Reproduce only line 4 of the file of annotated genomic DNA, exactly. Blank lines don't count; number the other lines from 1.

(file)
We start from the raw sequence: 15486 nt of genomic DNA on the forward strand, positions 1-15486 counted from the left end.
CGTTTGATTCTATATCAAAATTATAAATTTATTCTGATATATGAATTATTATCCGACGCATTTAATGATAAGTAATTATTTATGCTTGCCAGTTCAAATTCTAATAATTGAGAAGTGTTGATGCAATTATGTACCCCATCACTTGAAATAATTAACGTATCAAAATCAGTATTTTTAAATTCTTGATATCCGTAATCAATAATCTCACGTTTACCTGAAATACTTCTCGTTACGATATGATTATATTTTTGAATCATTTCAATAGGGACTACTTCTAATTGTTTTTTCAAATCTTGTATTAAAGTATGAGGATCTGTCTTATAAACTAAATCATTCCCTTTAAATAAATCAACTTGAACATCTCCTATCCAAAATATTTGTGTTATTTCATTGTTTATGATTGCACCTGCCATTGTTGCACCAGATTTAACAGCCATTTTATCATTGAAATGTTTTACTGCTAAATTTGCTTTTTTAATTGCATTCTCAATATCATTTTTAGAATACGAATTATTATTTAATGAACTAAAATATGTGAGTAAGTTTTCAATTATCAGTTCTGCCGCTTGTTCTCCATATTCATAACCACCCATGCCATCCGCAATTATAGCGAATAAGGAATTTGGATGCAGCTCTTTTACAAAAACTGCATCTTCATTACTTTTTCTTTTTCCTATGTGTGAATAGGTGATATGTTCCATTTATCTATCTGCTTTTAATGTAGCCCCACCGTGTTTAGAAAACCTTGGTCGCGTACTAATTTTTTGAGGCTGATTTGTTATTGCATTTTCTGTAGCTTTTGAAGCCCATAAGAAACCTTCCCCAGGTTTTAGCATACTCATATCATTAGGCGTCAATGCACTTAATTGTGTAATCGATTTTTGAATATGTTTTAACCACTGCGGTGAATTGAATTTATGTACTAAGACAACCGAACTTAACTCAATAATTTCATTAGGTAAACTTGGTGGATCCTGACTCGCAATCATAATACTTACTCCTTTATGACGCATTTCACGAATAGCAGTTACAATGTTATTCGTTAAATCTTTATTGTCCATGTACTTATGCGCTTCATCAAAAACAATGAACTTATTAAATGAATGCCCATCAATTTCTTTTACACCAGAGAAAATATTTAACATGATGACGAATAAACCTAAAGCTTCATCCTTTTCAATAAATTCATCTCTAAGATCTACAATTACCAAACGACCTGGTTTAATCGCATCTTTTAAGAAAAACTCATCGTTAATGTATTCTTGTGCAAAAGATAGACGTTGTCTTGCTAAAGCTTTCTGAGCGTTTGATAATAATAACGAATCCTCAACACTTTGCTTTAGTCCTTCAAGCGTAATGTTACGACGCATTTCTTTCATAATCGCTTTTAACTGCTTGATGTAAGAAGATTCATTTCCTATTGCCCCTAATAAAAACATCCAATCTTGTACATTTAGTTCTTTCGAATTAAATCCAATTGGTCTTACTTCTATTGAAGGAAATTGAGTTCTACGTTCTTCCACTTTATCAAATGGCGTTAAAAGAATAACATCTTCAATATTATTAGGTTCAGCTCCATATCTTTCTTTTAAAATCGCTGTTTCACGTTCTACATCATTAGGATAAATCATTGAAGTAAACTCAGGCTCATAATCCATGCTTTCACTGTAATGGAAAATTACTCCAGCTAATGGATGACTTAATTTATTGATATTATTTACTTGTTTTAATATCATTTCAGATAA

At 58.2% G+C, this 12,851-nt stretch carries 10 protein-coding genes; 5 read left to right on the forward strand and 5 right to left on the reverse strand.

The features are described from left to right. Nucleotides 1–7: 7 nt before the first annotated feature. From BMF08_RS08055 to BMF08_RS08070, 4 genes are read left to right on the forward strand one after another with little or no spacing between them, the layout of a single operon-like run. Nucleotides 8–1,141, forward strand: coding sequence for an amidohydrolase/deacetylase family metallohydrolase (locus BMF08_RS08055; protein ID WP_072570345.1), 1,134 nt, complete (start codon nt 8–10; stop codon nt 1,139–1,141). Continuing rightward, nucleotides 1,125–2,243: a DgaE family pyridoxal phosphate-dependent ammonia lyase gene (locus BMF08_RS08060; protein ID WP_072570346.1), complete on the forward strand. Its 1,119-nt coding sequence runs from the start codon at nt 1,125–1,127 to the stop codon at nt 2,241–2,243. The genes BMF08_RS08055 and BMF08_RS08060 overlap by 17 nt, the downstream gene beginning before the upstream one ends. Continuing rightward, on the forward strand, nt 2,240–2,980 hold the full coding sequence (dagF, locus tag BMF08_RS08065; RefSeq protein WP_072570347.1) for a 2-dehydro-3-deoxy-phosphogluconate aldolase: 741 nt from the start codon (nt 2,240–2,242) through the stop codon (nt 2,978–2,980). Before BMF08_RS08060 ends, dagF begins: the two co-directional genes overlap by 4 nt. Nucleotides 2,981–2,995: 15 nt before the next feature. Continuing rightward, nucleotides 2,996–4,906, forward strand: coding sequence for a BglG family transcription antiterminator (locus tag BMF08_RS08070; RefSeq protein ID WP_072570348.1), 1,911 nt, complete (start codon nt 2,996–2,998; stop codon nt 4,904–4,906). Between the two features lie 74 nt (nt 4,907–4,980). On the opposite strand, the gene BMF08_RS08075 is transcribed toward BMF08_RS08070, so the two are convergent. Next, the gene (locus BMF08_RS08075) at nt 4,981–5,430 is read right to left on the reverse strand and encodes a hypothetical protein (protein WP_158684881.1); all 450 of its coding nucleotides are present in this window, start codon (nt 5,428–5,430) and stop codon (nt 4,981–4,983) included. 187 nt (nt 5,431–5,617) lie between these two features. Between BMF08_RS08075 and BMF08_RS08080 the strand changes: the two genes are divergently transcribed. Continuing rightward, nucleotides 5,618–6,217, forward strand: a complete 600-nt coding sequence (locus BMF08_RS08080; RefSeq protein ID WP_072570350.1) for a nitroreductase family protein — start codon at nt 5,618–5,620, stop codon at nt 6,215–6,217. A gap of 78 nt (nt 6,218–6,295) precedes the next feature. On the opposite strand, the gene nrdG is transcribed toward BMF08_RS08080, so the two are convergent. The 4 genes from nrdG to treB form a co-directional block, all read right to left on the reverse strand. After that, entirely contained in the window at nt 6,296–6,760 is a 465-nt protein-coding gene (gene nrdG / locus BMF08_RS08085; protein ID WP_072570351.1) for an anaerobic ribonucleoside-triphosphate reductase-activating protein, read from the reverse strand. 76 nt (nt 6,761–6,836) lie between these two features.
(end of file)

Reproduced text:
The features are described from left to right. Nucleotides 1–7: 7 nt before the first annotated feature. From BMF08_RS08055 to BMF08_RS08070, 4 genes are read left to right on the forward strand one after another with little or no spacing between them, the layout of a single operon-like run. Nucleotides 8–1,141, forward strand: coding sequence for an amidohydrolase/deacetylase family metallohydrolase (locus BMF08_RS08055; protein ID WP_072570345.1), 1,134 nt, complete (start codon nt 8–10; stop codon nt 1,139–1,141). Continuing rightward, nucleotides 1,125–2,243: a DgaE family pyridoxal phosphate-dependent ammonia lyase gene (locus BMF08_RS08060; protein ID WP_072570346.1), complete on the forward strand. Its 1,119-nt coding sequence runs from the start codon at nt 1,125–1,127 to the stop codon at nt 2,241–2,243. The genes BMF08_RS08055 and BMF08_RS08060 overlap by 17 nt, the downstream gene beginning before the upstream one ends. Continuing rightward, on the forward strand, nt 2,240–2,980 hold the full coding sequence (dagF, locus tag BMF08_RS08065; RefSeq protein WP_072570347.1) for a 2-dehydro-3-deoxy-phosphogluconate aldolase: 741 nt from the start codon (nt 2,240–2,242) through the stop codon (nt 2,978–2,980). Before BMF08_RS08060 ends, dagF begins: the two co-directional genes overlap by 4 nt. Nucleotides 2,981–2,995: 15 nt before the next feature. Continuing rightward, nucleotides 2,996–4,906, forward strand: coding sequence for a BglG family transcription antiterminator (locus tag BMF08_RS08070; RefSeq protein ID WP_072570348.1), 1,911 nt, complete (start codon nt 2,996–2,998; stop codon nt 4,904–4,906). Between the two features lie 74 nt (nt 4,907–4,980). On the opposite strand, the gene BMF08_RS08075 is transcribed toward BMF08_RS08070, so the two are convergent. Next, the gene (locus BMF08_RS08075) at nt 4,981–5,430 is read right to left on the reverse strand and encodes a hypothetical protein (protein WP_158684881.1); all 450 of its coding nucleotides are present in this window, start codon (nt 5,428–5,430) and stop codon (nt 4,981–4,983) included. 187 nt (nt 5,431–5,617) lie between these two features. Between BMF08_RS08075 and BMF08_RS08080 the strand changes: the two genes are divergently transcribed. Continuing rightward, nucleotides 5,618–6,217, forward strand: a complete 600-nt coding sequence (locus BMF08_RS08080; RefSeq protein ID WP_072570350.1) for a nitroreductase family protein — start codon at nt 5,618–5,620, stop codon at nt 6,215–6,217. A gap of 78 nt (nt 6,218–6,295) precedes the next feature. On the opposite strand, the gene nrdG is transcribed toward BMF08_RS08080, so the two are convergent. The 4 genes from nrdG to treB form a co-directional block, all read right to left on the reverse strand. After that, entirely contained in the window at nt 6,296–6,760 is a 465-nt protein-coding gene (gene nrdG / locus BMF08_RS08085; protein ID WP_072570351.1) for an anaerobic ribonucleoside-triphosphate reductase-activating protein, read from the reverse strand. 76 nt (nt 6,761–6,836) lie between these two features.